The day she said she was leaving came the bullet I wanted to make out of my wedding band. I walked home imagining the how, the where, the why, never who. Her father-in-law lumbered around our apartment, grabbing her furniture like a throat; her mother asked me to say nothing. She surrendered the cutlass of her wedding ring/engagement set, asking for my ring back in retaliation.
The scene at the bank where we closed our wounded joint account isn’t worth mentioning much. As we waited for a manager, she threw things like “technical writer” and “I’ll make more money than you”; they weren’t worth their weight in salting a margarita glass. I was too happy from the night before where I met a bridge shaped like a blonde; we splintered six weeks later.
It took a weekend for her to move out of our place, two more days to turn in her key, two months to fill out the paperwork. We met in parking lots, her always dressed to impressed, flaunting how much she didn’t miss me by looking like a woman I never knew, her mother clutching bouquets of legal documents. I leaped through hoops, wore the lash of questions and paper cuts. The day we filed, she cleaned the corner of my mouth with her thumb while we stood on the courthouse steps telling me I’d never get laid looking like this.
I waited a week before I broke what was left of my vows with a mistake I made a month after I asked my wife to marry me. She told me when I came it felt like part of my soul.
Facebook makes for a cheap private detective. It told me my wife had a ghost of a new girlfriend. I dumped the body of my wife’s profile into the river, tying cinder blocks of “fuck you” to its ankles.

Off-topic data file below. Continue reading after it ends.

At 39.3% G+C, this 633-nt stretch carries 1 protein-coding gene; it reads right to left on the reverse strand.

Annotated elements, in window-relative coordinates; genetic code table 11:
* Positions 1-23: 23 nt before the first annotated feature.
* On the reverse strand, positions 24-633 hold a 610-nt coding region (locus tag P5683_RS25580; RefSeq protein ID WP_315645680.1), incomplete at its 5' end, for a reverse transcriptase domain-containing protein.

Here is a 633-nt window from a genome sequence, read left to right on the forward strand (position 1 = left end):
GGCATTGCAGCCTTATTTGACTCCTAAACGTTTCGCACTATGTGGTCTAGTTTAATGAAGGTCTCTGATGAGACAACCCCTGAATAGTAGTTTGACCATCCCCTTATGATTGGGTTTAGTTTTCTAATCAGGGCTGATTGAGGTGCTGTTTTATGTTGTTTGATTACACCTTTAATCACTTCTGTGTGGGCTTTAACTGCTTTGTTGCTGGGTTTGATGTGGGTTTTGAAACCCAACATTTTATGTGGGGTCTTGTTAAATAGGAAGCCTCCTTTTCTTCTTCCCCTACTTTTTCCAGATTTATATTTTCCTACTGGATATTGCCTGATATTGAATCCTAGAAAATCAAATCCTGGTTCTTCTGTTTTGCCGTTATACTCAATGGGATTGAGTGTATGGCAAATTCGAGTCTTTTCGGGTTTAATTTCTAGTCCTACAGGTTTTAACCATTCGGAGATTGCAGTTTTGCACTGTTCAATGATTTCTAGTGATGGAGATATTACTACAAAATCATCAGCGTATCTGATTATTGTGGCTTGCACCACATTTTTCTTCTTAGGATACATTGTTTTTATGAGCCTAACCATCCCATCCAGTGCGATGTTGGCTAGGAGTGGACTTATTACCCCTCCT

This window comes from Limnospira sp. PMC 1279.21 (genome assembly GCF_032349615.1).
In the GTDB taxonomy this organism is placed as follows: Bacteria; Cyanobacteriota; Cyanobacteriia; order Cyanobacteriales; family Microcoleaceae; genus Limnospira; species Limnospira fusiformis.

The ghost approached me, wearing my wife’s lipstick like a scar.
On the day we said “I don’t,” I showed up early, waiting outside the courtroom. I called my wife and her mother to see where they were. The deputy fed us one by one into the courtroom. When the deputy asked us if we had questions, I raised my hand and asked what would happen if she wasn’t there for the hearing. The deputy reassured me that since I was there, our marriage would end no matter what; I resisted the urge to high-five him.
When my wife and her mother finally came into the courtroom, they sat one row behind me, closest to the door. I saw the way one of the soon-to-be divorcing husbands hit on my wife, her mother giving the thumbs up. The judge scolded my wife for not answering questions with a ‘yes’ or ‘no’ when it was our turn.
We waited fifteen minutes in the clerk’s office for our paperwork to come through. When it was time to purchase a certified copy, I didn’t have the three dollars to take care of it; this was the first time she paid for something without me asking her. I have the final decision hanging on my refrigerator, lacking a gold star.